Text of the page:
Bubble barrier to catch rubbish operational in Amsterdam’s canal

The world’s first rubbish barrier made entirely from bubbles has been unveiled in Amsterdam in an attempt to catch waste in the city’s canals before it reaches the North Sea according to The Guardian.

The bubble barrier is a long, perforated tube running diagonally for 60 metres across the bottom of the canal. Compressed air is pumped through the tube and rises upwards, and then the natural water current helps to push waste to one side. It is trapped in a small rubbish platform on the side of the Westerdokskade at the tip of Amsterdam’s historic canal belt.

The first operational barrier in Amsterdam – due to run 24 hours a day for three years – aims to supplement dredging operations, which currently collect 42,000 kg of larger plastics from the Dutch capital’s waterways each year. Bubble barrier waste will be separately collected, then analysed by plastics action group Schone Rivieren (Clean rivers).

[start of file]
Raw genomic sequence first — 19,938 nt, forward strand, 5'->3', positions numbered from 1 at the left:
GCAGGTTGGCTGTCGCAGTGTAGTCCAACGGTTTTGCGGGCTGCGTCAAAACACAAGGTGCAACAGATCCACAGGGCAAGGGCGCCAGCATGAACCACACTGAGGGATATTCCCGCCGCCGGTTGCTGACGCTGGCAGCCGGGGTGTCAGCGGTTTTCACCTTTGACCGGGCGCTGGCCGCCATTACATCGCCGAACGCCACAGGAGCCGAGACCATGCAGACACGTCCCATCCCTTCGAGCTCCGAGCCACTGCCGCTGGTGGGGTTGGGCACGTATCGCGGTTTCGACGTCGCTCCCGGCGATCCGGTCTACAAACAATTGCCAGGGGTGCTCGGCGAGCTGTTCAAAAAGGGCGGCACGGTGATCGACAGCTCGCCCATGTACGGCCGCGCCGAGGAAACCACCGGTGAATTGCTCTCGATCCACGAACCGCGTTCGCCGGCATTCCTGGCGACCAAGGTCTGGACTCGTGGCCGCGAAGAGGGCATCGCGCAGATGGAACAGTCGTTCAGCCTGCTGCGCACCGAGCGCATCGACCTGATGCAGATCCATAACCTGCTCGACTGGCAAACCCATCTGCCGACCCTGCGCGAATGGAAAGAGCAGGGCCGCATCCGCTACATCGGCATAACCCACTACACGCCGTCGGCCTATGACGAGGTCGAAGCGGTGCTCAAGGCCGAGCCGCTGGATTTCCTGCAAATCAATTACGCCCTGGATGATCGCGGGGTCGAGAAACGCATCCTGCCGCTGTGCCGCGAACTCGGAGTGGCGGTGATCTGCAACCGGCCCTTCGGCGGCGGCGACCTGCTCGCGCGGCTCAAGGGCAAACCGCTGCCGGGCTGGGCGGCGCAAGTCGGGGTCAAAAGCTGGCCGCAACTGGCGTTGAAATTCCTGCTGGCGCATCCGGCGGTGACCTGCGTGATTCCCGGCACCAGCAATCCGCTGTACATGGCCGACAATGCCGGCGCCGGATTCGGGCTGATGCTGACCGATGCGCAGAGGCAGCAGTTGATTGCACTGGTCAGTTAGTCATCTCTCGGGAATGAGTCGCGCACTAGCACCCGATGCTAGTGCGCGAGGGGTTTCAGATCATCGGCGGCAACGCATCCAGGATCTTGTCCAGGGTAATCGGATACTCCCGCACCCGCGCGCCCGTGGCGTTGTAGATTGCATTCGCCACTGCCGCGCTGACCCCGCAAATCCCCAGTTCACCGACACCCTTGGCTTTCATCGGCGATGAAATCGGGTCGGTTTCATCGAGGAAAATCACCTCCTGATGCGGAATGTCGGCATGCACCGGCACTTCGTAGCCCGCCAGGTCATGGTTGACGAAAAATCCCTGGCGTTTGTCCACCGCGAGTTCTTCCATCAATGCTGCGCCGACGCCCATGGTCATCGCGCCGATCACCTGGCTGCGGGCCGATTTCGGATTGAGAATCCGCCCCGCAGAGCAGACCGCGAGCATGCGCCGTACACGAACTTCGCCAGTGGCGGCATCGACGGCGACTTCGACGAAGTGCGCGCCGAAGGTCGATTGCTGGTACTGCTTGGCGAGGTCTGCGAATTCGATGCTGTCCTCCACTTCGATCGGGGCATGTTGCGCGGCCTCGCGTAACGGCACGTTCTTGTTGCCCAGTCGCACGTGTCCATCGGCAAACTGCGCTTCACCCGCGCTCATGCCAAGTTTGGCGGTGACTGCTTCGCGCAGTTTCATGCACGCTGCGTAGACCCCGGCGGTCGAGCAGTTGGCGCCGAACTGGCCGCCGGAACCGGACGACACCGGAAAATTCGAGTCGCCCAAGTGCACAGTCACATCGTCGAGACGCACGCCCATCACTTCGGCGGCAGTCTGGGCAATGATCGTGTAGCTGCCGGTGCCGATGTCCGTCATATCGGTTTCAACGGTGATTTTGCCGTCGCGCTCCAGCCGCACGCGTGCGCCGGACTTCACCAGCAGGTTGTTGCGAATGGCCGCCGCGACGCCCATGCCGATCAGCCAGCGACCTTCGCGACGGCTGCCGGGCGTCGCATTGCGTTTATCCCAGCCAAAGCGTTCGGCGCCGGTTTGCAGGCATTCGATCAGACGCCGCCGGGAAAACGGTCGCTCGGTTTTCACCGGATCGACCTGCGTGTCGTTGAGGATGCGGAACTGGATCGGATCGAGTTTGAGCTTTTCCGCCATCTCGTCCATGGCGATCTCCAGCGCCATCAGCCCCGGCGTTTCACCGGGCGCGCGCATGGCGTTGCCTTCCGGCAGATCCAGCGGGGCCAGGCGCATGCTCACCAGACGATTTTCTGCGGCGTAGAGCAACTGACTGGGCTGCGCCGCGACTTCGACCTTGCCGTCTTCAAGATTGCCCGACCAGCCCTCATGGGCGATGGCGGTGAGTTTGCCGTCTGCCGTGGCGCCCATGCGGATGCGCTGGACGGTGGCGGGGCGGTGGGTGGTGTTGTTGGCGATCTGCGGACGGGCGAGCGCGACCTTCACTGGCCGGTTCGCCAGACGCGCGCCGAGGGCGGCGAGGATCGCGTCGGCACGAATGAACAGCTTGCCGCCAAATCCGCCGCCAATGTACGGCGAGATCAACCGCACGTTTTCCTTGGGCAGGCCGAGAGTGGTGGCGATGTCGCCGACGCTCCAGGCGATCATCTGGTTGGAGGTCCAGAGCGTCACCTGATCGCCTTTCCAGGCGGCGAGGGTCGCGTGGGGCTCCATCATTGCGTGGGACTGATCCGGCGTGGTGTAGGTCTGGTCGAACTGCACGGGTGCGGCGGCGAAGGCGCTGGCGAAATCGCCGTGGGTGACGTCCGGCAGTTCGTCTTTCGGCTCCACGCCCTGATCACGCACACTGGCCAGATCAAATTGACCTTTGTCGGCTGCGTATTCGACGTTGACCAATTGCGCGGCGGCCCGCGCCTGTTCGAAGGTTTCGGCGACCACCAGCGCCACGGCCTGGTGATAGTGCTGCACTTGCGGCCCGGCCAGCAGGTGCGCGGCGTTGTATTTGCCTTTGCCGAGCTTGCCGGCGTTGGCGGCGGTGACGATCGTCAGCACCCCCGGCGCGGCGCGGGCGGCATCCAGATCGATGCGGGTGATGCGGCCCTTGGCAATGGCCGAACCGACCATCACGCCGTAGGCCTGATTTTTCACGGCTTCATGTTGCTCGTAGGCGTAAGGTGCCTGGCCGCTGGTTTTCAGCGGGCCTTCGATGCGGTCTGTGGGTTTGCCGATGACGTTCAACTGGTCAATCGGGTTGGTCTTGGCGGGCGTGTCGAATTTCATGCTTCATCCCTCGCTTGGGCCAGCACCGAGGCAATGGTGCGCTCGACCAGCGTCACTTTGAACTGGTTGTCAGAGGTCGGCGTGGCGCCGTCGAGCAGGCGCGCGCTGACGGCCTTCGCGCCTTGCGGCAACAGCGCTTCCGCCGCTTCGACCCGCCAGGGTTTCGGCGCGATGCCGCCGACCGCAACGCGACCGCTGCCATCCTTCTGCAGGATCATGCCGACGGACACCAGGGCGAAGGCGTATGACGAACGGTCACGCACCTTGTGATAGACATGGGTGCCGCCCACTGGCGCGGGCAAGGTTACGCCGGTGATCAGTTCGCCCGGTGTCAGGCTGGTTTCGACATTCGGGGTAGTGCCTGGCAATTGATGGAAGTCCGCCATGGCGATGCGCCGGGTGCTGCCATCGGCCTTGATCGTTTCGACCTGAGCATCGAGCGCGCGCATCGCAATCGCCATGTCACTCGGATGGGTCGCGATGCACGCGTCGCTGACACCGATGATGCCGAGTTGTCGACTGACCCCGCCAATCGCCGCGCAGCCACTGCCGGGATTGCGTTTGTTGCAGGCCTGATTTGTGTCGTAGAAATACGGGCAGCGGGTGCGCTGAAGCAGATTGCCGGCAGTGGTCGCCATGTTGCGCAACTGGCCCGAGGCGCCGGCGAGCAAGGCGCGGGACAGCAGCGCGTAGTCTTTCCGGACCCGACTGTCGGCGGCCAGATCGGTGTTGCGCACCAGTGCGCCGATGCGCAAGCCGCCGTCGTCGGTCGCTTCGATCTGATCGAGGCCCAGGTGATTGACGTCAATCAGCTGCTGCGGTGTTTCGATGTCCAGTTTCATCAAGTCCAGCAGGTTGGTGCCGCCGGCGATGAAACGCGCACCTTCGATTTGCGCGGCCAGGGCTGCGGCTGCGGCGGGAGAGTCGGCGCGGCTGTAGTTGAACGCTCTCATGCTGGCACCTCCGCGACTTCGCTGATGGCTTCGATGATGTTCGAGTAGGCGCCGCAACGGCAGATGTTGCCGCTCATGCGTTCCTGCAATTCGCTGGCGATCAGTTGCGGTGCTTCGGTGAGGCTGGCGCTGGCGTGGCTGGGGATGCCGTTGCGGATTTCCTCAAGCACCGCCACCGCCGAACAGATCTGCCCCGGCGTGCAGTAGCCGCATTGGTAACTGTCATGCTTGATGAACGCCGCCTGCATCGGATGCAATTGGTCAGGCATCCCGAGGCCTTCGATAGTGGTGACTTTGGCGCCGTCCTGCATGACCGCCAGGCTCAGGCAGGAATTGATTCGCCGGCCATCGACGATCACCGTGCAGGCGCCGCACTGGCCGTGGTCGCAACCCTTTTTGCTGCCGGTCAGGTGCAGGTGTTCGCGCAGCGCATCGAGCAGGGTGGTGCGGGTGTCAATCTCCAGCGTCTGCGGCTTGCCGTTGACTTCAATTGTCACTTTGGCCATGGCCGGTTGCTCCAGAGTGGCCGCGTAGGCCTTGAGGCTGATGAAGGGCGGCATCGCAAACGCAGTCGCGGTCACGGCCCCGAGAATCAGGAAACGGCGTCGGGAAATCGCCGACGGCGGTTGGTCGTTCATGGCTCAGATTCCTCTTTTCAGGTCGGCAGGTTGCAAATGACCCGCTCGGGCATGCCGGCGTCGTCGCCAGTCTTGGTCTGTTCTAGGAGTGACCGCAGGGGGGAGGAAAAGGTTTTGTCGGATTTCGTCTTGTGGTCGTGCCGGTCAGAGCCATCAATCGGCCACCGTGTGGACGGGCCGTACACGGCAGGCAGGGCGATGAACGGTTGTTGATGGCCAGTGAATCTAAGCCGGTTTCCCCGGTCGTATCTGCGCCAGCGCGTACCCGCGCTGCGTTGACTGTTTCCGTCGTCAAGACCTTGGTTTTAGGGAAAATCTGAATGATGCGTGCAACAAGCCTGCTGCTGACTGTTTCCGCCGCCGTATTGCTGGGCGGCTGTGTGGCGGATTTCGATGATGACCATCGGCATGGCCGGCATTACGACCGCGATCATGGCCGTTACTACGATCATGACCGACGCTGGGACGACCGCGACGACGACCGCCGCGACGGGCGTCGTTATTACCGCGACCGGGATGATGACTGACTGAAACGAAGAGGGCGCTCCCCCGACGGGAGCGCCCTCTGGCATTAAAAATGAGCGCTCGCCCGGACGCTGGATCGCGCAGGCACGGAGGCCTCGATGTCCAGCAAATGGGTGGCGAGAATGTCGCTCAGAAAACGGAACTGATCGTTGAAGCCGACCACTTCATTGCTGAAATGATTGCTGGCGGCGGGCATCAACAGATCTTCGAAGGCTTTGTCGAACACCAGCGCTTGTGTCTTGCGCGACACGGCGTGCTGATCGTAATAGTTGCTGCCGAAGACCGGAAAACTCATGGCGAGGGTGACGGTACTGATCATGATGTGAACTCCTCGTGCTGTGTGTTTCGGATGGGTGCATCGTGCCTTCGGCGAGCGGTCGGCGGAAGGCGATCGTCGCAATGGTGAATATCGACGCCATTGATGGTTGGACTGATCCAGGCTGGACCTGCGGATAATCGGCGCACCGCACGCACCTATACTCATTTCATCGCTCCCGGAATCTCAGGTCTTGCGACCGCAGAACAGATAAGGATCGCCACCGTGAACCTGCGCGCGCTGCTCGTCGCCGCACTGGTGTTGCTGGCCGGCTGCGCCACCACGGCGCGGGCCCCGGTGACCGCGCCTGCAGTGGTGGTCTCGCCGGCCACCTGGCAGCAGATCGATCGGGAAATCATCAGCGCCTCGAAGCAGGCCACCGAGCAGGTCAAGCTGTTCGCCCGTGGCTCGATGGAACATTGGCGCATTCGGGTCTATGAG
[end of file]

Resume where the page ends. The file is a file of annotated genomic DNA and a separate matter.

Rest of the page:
Tests have shown it can divert more than 80% of flotsam.

“More than two-thirds of plastics in the ocean comes out of rivers and canals – so if you have to intercept it, why not do it in the rivers?” says Philip Ehrhorn, co-inventor of the technology. “You can’t put a physical barrier in a canal: it has to be open for wildlife and recreation.”

The hope is that the innovation will help to address the mounting crisis of plastic waste in the ocean. Estimates suggest as much as 8m tonnes of plastic ends up in the world’s seas each year – the equivalent of one truckload of old bottles, trays and containers every minute.

Read more about the project in The Guardian.

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